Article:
Think about wearable tech and your mind probably jumps to watches first. V.BTTN is a little different. It's a programmable button that links smartphones, tablets and computers via Bluetooth and it can then be used to trigger all manner of events. Looking for a remote shutter trigger for your smartphone? V.BTTN can do that for you. Need a remote control to start and stop recording? Got that covered too. The device comes from VSN Mobil and is available now for $59.99. It's one of those pieces of hardware billed as having virtually limitless possibilities, but this is one instance where the claim is justified.
What the button does depends entirely on the app you decide to link it to. It's slightly more advanced than just "hit the button" -- there are short and long press options, as well as gesture support thanks to a built-in accelerometer. As standard, V.BTTN is just a button. You can stick it in your pocket or bag and carry it around with you if you like, but there are also a number of accessories.
It's a simple question, with no apparent simple answer. A Nielsen report has shed some light on the matter, revealing that Android smartphone and iPhone users, on average, use 26.8 apps per month. But, without knowing the context, it is impossible to accurately determine what it actually translates into.
If that's 26.8 apps out of 30, the usage rate is close to 100 percent, but if it's 26.8 apps out of 100, the usage rate is close to 30 percent. A new infographic, courtesy of Yahoo Aviate and Yahoo Labs, adds some much-needed context into the picture, but does it offer an accurate answer to that question?
Microsoft, it is time to reconsider your Windows Phone plans. The tiled smartphone operating system's market share came in at a tiny 2.7 percent in Q2 2014, dropping from the 3.8 percent it claimed in the same period of last year. As a result, Windows Phone saw a 28.94 percent decrease year-over-year in market share, caused by low shipments of only 8.0 million units in the second quarter of the year, 0.9 million units less than in Q2 2013 when its shipments were at the 8.9 million units mark.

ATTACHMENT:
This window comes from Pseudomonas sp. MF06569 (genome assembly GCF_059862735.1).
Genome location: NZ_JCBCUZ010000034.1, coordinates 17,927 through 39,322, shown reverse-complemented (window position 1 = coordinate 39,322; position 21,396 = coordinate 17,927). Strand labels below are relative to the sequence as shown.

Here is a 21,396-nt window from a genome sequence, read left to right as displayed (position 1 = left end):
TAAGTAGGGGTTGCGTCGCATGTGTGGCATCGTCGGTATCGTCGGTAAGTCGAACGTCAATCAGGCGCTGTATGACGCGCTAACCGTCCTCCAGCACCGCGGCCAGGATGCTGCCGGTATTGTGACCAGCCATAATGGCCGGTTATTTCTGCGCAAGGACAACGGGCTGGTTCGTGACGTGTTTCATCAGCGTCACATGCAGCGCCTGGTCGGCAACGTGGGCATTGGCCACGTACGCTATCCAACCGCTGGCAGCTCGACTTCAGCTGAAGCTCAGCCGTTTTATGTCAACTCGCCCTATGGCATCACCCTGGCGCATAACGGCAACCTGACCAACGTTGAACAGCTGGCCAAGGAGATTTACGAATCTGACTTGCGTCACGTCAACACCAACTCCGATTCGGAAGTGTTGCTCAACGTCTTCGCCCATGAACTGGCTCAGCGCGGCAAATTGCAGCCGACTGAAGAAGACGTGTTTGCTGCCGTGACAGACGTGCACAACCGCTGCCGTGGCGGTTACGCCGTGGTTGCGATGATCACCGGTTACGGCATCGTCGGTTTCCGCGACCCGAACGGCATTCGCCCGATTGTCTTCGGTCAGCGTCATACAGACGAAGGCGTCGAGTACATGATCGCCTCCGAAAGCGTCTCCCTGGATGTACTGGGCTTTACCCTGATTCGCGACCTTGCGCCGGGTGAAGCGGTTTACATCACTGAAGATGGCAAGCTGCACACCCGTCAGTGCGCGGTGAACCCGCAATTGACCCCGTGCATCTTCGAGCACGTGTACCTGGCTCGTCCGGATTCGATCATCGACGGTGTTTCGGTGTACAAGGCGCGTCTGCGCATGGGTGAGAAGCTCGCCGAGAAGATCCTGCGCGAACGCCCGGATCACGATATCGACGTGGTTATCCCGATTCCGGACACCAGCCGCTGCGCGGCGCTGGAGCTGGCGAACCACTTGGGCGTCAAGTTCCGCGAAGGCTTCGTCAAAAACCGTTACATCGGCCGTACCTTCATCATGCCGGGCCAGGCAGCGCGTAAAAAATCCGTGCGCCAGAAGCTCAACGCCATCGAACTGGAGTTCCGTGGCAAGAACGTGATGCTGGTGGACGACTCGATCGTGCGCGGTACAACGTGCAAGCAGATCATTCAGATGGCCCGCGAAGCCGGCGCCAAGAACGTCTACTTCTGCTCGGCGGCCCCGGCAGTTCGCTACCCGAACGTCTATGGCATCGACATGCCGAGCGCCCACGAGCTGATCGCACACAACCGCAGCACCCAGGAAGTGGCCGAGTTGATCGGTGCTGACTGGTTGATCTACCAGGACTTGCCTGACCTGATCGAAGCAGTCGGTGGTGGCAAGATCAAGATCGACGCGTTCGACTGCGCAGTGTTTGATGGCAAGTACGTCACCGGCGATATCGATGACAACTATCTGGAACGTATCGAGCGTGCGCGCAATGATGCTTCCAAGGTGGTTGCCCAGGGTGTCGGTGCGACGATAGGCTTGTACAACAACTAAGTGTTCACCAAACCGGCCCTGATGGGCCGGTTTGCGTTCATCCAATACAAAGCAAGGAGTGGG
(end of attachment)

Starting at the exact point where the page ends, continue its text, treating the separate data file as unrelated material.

The data is from a new report issued by research firm Strategy Analytics, which adds "Windows Phone continued to struggle in the United States and China", the first two largest smartphone markets worldwide. There, Kantar Worldpanel ComTech places the platform at 3.8 percent and 0.9 percent market share, respectively. That is lower than in other markets such as Australia, where Windows Phone was able to reach 5.3 percent market in Q2 2014, as well as some parts of Europe.
The competition is heating up in the smartphone space, as, in Q3 2014, a dozen vendors have what it takes to shake up the top five smartphone makers list, according to a new report from research firm IDC. Judging by the standing from Q2 2014, the likely players in danger of losing their spots are Huawei, Lenovo and LG.
Samsung and Apple continue to be in a position of strength, with the two being responsible for 25.2 percent (74.3 million) and 11.9 percent (35.1 million), respectively, of the 295.3 million smartphones shipped in the quarter that ended June 30. That said, both lost market share compared to Q2 2013, when they claimed 32.3 percent and 13 percent, respectively, thanks to shipments of 77.3 million and 31.2 million units, respectively.
It's the question I keep asking, wondering whether to blame the device or my daughter. Last night, she texted: "My screen cracked again. I'm so sorry". That's the third shattered iPhone 5s since May; two 5ers busted before that. Clearly, she's fumble fingers, but something just doesn't seem right. The college student sticks the damn device in a protective case. Did Apple put pretty design before damage durability?
I spent several hours searching for smartphone breakage data today -- on the web and contacting several sources compiling stats. Strangely, the most compelling comparisons are years old. For example, in late 2010, SquareTrade reported that iPhone 4 accidents exceeded the 3GS and devices from competing smartphone manufacturers. In a 2012 survey of 2,000 iPhone users, 30 percent had damaged their device in the previous 12 months.